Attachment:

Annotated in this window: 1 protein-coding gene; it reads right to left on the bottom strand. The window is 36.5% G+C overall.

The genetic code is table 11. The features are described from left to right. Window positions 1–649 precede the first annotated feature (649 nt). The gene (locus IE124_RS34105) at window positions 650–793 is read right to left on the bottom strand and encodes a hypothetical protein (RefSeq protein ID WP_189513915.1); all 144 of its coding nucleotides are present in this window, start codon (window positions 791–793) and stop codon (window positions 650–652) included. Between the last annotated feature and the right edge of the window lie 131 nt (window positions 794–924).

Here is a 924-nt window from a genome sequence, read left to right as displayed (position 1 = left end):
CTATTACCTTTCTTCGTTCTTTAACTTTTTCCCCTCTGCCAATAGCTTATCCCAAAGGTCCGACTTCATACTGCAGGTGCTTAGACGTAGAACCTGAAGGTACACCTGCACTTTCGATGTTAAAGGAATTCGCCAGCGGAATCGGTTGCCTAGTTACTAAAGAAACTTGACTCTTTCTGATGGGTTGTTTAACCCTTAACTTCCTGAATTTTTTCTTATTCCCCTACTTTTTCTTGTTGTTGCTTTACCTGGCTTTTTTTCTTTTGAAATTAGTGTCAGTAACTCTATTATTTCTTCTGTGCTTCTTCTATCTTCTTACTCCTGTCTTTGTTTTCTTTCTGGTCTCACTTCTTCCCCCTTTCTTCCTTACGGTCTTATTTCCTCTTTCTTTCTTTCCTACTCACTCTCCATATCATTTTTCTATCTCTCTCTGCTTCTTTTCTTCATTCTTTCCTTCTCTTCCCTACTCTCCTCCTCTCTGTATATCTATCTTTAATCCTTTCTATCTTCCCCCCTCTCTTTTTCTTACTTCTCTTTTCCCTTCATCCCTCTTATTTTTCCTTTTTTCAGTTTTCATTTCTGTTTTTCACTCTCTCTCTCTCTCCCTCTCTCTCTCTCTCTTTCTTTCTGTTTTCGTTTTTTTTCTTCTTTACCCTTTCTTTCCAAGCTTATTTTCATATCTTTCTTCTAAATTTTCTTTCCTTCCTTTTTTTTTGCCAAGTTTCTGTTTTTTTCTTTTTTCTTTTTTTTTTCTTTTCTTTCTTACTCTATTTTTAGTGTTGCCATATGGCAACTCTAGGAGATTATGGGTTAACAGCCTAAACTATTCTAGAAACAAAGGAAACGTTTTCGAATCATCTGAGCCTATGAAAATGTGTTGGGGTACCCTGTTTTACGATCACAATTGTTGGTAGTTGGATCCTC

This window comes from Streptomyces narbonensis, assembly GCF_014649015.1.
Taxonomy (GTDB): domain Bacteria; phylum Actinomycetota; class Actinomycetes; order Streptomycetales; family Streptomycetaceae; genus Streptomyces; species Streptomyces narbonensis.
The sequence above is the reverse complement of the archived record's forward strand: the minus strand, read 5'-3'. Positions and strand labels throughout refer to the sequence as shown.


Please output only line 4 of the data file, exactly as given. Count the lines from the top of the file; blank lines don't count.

CTATTACCTTTCTTCGTTCTTTAACTTTTTCCCCTCTGCCAATAGCTTATCCCAAAGGTCCGACTTCATACTGCAGGTGCTTAGACGTAGAACCTGAAGGTACACCTGCACTTTCGATGTTAAAGGAATTCGCCAGCGGAATCGGTTGCCTAGTTACTAAAGAAACTTGACTCTTTCTGATGGGTTGTTTAACCCTTAACTTCCTGAATTTTTTCTTATTCCCCTACTTTTTCTTGTTGTTGCTTTACCTGGCTTTTTTTCTTTTGAAATTAGTGTCAGTAACTCTATTATTTCTTCTGTGCTTCTTCTATCTTCTTACTCCTGTCTTTGTTTTCTTTCTGGTCTCACTTCTTCCCCCTTTCTTCCTTACGGTCTTATTTCCTCTTTCTTTCTTTCCTACTCACTCTCCATATCATTTTTCTATCTCTCTCTGCTTCTTTTCTTCATTCTTTCCTTCTCTTCCCTACTCTCCTCCTCTCTGTATATCTATCTTTAATCCTTTCTATCTTCCCCCCTCTCTTTTTCTTACTTCTCTTTTCCCTTCATCCCTCTTATTTTTCCTTTTTTCAGTTTTCATTTCTGTTTTTCACTCTCTCTCTCTCTCCCTCTCTCTCTCTCTCTTTCTTTCTGTTTTCGTTTTTTTTCTTCTTTACCCTTTCTTTCCAAGCTTATTTTCATATCTTTCTTCTAAATTTTCTTTCCTTCCTTTTTTTTTGCCAAGTTTCTGTTTTTTTCTTTTTTCTTTTTTTTTTCTTTTCTTTCTTACTCTATTTTTAGTGTTGCCATATGGCAACTCTAGGAGATTATGGGTTAACAGCCTAAACTATTCTAGAAACAAAGGAAACGTTTTCGAATCATCTGAGCCTATGAAAATGTGTTGGGGTACCCTGTTTTACGATCACAATTGTTGGTAGTTGGATCCTC